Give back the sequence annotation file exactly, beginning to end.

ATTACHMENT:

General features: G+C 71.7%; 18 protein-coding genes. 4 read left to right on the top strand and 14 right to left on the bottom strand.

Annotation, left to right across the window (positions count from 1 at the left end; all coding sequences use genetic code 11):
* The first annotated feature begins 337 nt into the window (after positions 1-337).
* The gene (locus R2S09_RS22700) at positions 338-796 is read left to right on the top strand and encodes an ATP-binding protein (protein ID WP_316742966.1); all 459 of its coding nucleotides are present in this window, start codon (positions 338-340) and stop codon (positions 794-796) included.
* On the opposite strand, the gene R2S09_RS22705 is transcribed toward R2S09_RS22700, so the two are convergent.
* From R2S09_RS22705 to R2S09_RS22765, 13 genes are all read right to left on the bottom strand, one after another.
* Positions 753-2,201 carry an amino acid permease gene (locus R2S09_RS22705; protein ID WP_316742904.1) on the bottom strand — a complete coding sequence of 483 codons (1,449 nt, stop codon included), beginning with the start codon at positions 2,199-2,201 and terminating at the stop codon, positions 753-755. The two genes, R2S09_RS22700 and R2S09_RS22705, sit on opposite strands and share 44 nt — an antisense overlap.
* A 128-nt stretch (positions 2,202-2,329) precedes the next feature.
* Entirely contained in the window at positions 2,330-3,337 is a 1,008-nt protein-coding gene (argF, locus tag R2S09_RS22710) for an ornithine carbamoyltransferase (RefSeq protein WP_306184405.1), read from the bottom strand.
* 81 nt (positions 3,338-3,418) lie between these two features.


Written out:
General features: G+C 71.7%; 18 protein-coding genes. 4 read left to right on the top strand and 14 right to left on the bottom strand.

Annotation, left to right across the window (positions count from 1 at the left end; all coding sequences use genetic code 11):
* The first annotated feature begins 337 nt into the window (after positions 1-337).
* The gene (locus R2S09_RS22700) at positions 338-796 is read left to right on the top strand and encodes an ATP-binding protein (protein ID WP_316742966.1); all 459 of its coding nucleotides are present in this window, start codon (positions 338-340) and stop codon (positions 794-796) included.
* On the opposite strand, the gene R2S09_RS22705 is transcribed toward R2S09_RS22700, so the two are convergent.
* From R2S09_RS22705 to R2S09_RS22765, 13 genes are all read right to left on the bottom strand, one after another.
* Positions 753-2,201 carry an amino acid permease gene (locus R2S09_RS22705; protein ID WP_316742904.1) on the bottom strand — a complete coding sequence of 483 codons (1,449 nt, stop codon included), beginning with the start codon at positions 2,199-2,201 and terminating at the stop codon, positions 753-755. The two genes, R2S09_RS22700 and R2S09_RS22705, sit on opposite strands and share 44 nt — an antisense overlap.
* A 128-nt stretch (positions 2,202-2,329) precedes the next feature.
* Entirely contained in the window at positions 2,330-3,337 is a 1,008-nt protein-coding gene (argF, locus tag R2S09_RS22710) for an ornithine carbamoyltransferase (RefSeq protein WP_306184405.1), read from the bottom strand.
* 81 nt (positions 3,338-3,418) lie between these two features.